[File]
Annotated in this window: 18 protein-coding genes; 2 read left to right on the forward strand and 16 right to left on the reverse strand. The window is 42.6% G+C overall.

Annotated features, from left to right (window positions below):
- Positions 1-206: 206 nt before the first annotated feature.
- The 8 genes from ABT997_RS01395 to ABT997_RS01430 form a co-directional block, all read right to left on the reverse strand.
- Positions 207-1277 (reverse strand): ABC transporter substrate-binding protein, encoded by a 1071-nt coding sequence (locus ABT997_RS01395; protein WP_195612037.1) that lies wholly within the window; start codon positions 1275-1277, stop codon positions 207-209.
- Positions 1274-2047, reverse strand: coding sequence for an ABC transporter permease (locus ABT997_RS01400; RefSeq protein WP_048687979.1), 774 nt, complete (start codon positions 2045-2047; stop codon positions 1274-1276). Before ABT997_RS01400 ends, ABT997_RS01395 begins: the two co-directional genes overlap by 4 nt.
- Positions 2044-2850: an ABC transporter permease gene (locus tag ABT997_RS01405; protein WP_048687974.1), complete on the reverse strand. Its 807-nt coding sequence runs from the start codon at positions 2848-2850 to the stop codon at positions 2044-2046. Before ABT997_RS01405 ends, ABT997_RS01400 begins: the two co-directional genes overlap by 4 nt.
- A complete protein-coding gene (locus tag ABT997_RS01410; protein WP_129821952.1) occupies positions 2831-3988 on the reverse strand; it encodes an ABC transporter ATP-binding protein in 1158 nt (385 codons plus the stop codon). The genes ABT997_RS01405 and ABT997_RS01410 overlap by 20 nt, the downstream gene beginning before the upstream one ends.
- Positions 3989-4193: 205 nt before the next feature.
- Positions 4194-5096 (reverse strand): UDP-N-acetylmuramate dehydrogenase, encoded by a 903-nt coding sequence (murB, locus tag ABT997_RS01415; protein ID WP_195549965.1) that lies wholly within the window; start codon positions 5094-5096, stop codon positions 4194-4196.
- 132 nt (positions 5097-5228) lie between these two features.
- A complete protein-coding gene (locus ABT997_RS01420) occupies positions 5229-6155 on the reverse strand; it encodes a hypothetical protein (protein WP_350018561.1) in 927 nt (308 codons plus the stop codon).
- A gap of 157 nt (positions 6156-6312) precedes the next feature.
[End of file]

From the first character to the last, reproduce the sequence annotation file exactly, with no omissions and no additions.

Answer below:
Annotated in this window: 18 protein-coding genes; 2 read left to right on the forward strand and 16 right to left on the reverse strand. The window is 42.6% G+C overall.

Annotated features, from left to right (window positions below):
- Positions 1-206: 206 nt before the first annotated feature.
- The 8 genes from ABT997_RS01395 to ABT997_RS01430 form a co-directional block, all read right to left on the reverse strand.
- Positions 207-1277 (reverse strand): ABC transporter substrate-binding protein, encoded by a 1071-nt coding sequence (locus ABT997_RS01395; protein WP_195612037.1) that lies wholly within the window; start codon positions 1275-1277, stop codon positions 207-209.
- Positions 1274-2047, reverse strand: coding sequence for an ABC transporter permease (locus ABT997_RS01400; RefSeq protein WP_048687979.1), 774 nt, complete (start codon positions 2045-2047; stop codon positions 1274-1276). Before ABT997_RS01400 ends, ABT997_RS01395 begins: the two co-directional genes overlap by 4 nt.
- Positions 2044-2850: an ABC transporter permease gene (locus tag ABT997_RS01405; protein WP_048687974.1), complete on the reverse strand. Its 807-nt coding sequence runs from the start codon at positions 2848-2850 to the stop codon at positions 2044-2046. Before ABT997_RS01405 ends, ABT997_RS01400 begins: the two co-directional genes overlap by 4 nt.
- A complete protein-coding gene (locus tag ABT997_RS01410; protein WP_129821952.1) occupies positions 2831-3988 on the reverse strand; it encodes an ABC transporter ATP-binding protein in 1158 nt (385 codons plus the stop codon). The genes ABT997_RS01405 and ABT997_RS01410 overlap by 20 nt, the downstream gene beginning before the upstream one ends.
- Positions 3989-4193: 205 nt before the next feature.
- Positions 4194-5096 (reverse strand): UDP-N-acetylmuramate dehydrogenase, encoded by a 903-nt coding sequence (murB, locus tag ABT997_RS01415; protein ID WP_195549965.1) that lies wholly within the window; start codon positions 5094-5096, stop codon positions 4194-4196.
- 132 nt (positions 5097-5228) lie between these two features.
- A complete protein-coding gene (locus ABT997_RS01420) occupies positions 5229-6155 on the reverse strand; it encodes a hypothetical protein (protein WP_350018561.1) in 927 nt (308 codons plus the stop codon).
- A gap of 157 nt (positions 6156-6312) precedes the next feature.